George J. Smith may be one of the few corporate environmental managers in Orange County who can look ahead to next year with equanimity. His company, an Anaheim-based computer circuit board manufacturer called Aeroscientific, has a state-of-the-art waste treatment system, and top management made a strong commitment to environmental protection several years ago.
The wave of new rules on air and water pollution, hazardous waste disposal, garbage recycling and other environmental issues that will be implemented during the year ahead therefore shouldn't cause any severe disruptions for Smith and his firm. But the same cannot be said for many other Orange County businesses.
1990, in fact, could go down as the year that Southland companies really changed the way they think about environmental protection. The regulations that come into effect in 1990, combined with the establishment of specific targets for even more stringent pollution-reduction measures that will kick in later in the decade, will make it painfully clear that Band-Aid solutions are no longer a practical option.
"Band-Aids have heavy operations and maintenance costs," noted Douglas K. Garfield, an associate in the Orange County office of Dames & Moore, a large construction and engineering company that is experiencing huge growth in its environmental consulting business. "You can say, 'What do I need to do to respond to these specific requirements?' Or you can step back and start to look at everything, all your processes, in light of what is likely to occur."
Clearly, what is likely to occur over the course of the next decade is a steady tightening of the regulatory vise which will severely limit the use of many common industrial chemicals and require substantial new capital investments in pollution control for companies ranging from large aerospace concerns to the neighborhood auto body shop.
And what is a certain to occur in 1990 is a series of local, state, and federal regulations which will:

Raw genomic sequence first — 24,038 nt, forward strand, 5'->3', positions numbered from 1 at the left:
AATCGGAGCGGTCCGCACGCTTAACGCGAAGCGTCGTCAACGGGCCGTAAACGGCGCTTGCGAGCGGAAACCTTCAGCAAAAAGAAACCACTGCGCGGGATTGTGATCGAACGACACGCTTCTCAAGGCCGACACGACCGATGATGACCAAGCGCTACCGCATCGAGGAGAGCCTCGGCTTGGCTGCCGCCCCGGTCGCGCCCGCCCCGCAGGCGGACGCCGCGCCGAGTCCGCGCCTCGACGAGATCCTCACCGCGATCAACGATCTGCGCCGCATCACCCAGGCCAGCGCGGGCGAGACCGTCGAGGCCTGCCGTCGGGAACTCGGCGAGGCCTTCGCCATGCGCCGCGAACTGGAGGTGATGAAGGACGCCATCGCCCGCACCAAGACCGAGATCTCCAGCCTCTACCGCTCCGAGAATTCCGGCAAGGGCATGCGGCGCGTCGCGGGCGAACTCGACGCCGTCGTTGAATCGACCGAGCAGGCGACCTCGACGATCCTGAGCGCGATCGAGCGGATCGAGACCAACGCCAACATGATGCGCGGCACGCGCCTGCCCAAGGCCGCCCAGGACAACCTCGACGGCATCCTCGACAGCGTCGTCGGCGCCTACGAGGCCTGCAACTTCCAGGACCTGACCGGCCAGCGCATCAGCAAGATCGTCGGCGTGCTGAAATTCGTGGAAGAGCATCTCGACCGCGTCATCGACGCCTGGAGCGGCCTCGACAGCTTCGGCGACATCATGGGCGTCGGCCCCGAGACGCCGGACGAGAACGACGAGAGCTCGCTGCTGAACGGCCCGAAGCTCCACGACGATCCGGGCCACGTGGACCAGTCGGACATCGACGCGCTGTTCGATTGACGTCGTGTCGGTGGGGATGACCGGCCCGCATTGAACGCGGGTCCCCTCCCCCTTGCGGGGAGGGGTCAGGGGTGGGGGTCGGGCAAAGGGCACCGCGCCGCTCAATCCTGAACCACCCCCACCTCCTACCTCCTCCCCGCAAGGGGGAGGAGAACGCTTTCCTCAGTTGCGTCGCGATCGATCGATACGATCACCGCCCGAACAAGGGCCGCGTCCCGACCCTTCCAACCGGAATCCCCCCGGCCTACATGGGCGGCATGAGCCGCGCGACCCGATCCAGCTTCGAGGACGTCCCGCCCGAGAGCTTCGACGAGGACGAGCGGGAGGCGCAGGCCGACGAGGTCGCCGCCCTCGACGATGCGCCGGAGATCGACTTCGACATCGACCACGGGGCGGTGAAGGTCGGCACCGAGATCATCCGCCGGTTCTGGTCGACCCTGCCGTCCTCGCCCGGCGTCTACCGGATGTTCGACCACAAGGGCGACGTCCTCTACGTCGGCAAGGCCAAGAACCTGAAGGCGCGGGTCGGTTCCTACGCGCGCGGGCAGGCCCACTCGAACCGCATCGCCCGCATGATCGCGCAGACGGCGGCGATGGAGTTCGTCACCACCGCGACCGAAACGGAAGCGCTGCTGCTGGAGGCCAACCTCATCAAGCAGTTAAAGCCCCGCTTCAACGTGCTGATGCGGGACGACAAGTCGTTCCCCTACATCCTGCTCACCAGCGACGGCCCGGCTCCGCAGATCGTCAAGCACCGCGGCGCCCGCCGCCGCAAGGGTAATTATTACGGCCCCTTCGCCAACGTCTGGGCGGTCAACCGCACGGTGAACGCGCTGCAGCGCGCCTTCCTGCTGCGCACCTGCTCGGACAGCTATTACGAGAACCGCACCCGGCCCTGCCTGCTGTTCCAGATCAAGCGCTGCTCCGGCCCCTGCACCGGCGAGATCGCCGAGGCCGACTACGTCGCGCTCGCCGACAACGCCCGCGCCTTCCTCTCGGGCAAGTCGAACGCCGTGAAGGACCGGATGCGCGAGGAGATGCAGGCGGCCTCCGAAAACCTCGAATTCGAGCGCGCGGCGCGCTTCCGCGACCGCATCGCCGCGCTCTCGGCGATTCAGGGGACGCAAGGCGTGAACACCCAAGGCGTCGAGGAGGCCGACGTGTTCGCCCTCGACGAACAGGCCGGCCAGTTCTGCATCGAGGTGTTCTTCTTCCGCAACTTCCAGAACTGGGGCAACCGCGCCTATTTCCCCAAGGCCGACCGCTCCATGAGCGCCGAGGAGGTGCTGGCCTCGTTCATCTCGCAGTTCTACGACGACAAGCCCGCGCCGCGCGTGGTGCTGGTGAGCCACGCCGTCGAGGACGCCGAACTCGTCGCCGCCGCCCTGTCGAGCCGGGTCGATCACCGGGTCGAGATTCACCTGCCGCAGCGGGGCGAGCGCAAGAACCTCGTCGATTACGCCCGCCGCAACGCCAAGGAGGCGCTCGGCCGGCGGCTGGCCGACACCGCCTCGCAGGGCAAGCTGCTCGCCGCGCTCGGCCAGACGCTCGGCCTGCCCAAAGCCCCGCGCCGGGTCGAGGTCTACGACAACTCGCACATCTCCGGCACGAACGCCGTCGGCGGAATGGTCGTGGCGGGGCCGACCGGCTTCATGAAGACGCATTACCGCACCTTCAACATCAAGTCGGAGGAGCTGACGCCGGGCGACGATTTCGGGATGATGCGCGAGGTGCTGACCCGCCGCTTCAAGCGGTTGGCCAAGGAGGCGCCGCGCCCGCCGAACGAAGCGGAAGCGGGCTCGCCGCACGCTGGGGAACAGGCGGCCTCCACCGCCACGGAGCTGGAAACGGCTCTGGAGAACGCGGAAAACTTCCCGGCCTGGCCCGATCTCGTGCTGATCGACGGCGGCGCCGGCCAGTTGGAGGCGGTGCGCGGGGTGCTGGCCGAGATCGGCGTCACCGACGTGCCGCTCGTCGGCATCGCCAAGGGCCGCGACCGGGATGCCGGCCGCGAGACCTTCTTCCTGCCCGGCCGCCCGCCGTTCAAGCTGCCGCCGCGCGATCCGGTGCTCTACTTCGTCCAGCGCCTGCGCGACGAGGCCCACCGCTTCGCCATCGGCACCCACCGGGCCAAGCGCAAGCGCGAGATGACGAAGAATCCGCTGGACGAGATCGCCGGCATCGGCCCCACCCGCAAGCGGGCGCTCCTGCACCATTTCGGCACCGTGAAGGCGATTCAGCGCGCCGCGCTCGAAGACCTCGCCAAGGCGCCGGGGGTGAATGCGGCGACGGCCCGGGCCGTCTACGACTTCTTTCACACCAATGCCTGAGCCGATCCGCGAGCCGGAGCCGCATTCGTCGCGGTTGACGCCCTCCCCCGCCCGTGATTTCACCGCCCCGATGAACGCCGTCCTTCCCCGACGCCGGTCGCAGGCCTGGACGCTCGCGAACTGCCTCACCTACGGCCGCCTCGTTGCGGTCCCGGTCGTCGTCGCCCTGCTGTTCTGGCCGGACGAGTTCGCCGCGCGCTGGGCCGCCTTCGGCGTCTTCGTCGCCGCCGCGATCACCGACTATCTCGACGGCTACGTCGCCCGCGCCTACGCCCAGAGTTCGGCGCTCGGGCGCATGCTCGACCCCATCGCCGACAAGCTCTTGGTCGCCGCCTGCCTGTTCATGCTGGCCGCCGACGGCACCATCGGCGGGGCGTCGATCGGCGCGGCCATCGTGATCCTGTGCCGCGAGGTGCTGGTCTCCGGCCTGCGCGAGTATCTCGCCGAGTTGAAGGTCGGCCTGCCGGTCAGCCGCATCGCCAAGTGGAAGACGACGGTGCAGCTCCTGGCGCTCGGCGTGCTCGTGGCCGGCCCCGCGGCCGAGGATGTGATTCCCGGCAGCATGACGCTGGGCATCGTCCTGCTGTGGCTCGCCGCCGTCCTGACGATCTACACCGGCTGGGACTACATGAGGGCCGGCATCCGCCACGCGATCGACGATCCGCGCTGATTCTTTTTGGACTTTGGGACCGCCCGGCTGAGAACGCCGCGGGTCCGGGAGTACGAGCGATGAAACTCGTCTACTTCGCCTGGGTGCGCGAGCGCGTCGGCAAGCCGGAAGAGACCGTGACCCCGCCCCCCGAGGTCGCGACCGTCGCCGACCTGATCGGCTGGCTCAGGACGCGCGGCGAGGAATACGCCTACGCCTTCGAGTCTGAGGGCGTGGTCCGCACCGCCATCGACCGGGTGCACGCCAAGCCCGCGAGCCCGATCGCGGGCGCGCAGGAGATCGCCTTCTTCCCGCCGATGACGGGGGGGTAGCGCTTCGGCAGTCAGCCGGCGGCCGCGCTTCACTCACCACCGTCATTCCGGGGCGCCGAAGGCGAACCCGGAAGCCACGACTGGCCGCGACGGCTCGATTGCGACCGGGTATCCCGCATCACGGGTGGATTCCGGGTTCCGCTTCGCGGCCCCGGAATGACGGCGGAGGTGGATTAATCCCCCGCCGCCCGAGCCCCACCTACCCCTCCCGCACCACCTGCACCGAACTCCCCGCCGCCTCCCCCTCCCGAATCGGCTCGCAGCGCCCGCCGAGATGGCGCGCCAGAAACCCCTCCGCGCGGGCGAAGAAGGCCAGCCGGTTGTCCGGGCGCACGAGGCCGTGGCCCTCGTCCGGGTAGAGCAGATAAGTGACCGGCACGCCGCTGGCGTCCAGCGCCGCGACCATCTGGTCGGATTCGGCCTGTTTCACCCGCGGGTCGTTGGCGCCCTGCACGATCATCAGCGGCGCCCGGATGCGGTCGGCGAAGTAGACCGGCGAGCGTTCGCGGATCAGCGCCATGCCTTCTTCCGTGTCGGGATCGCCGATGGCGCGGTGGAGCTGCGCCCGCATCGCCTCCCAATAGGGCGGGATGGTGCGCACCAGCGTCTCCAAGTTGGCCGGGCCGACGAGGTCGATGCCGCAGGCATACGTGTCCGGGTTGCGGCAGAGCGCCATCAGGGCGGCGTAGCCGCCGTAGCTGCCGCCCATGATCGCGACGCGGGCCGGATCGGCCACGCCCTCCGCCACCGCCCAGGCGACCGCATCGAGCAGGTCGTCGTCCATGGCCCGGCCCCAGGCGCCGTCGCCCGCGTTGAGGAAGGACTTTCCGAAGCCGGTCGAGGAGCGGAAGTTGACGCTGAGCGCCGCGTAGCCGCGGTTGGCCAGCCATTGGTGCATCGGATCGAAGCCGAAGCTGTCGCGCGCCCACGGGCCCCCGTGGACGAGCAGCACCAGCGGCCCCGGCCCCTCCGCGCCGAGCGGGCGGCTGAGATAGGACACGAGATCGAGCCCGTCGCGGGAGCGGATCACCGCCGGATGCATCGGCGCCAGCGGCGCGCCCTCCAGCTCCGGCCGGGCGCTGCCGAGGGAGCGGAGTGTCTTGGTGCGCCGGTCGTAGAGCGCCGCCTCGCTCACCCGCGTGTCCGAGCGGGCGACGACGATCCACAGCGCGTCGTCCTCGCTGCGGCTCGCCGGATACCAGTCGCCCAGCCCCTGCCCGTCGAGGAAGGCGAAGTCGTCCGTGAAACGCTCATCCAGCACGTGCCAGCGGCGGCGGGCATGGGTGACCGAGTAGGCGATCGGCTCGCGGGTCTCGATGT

* Bar the disposal of untreated hazardous wastes on land.
* Require companies to catalogue emissions into the air of even small amounts of toxic chemicals, and then, in conjunction with regulatory agencies, assess the risk they pose.
* Limit the ability of companies to install facilities which contribute to air pollution without first reducing pollution at existing facilities.
* Further restrict the use of certain so-called "volatile organic chemicals"--commonly used in paints and solvents--and of the notorious ozone-depleting chlorofluorocarbons (CFCs).
* Establish new rules for the proper handling of medical wastes.
* Mandate that much of the regular trash produced by businesses and residences be recycled.
The impact of these measures on business is far from uniform, hitting some small manufacturing firms in businesses such as metal plating and painting very hard while leaving some larger, cleaner industries relatively unscathed. But few will escape entirely.
"I don't know that next year will be a turning point, but there will be more regulations, more restrictions, and costs are going to escalate," said Duane Jordan, an active member of the Industrial Environmental Coalition of Orange County and an environmental manager at a large local manufacturing company.
One of the most important measures to take effect in 1990 is the final phase of a state and federal prohibition on the land disposal of certain untreated hazardous substances. Known as the "land ban," the rule will require that all hazardous materials be treated even if they are being dumped in regulated hazardous waste landfills.
Many dangerous substances are already subject to the land ban, but the third phase of the rule, set for implementation on May 8, will affect a number of materials--such as heavy metal sludges--that are not acutely toxic but are produced in great volume by industries such as electronics and metal finishing.
The U.S. Environmental Protection Agency and the California Department of Health Services are now scrambling to develop treatment standards for the various affected substances. If no standards have been established by May, or if adequate treatment capacity is not available, some wastes could be exempted from the ban.
Forms of Treatment
Treatment often involves a process called "fixation," in which the waste is solidified so that it will not leak into ground water, and some of the wastes affected by the land ban can be treated relatively easily. The cost burden on some smaller firms could nonetheless be significant enough to cause serious disruptions, or even desperate and illegal solutions.
"I fear (the land ban) will lead to an increase in illegal dumping," said Robert Merryman, chief of the Environmental Health Division of the Orange County Health Care Agency.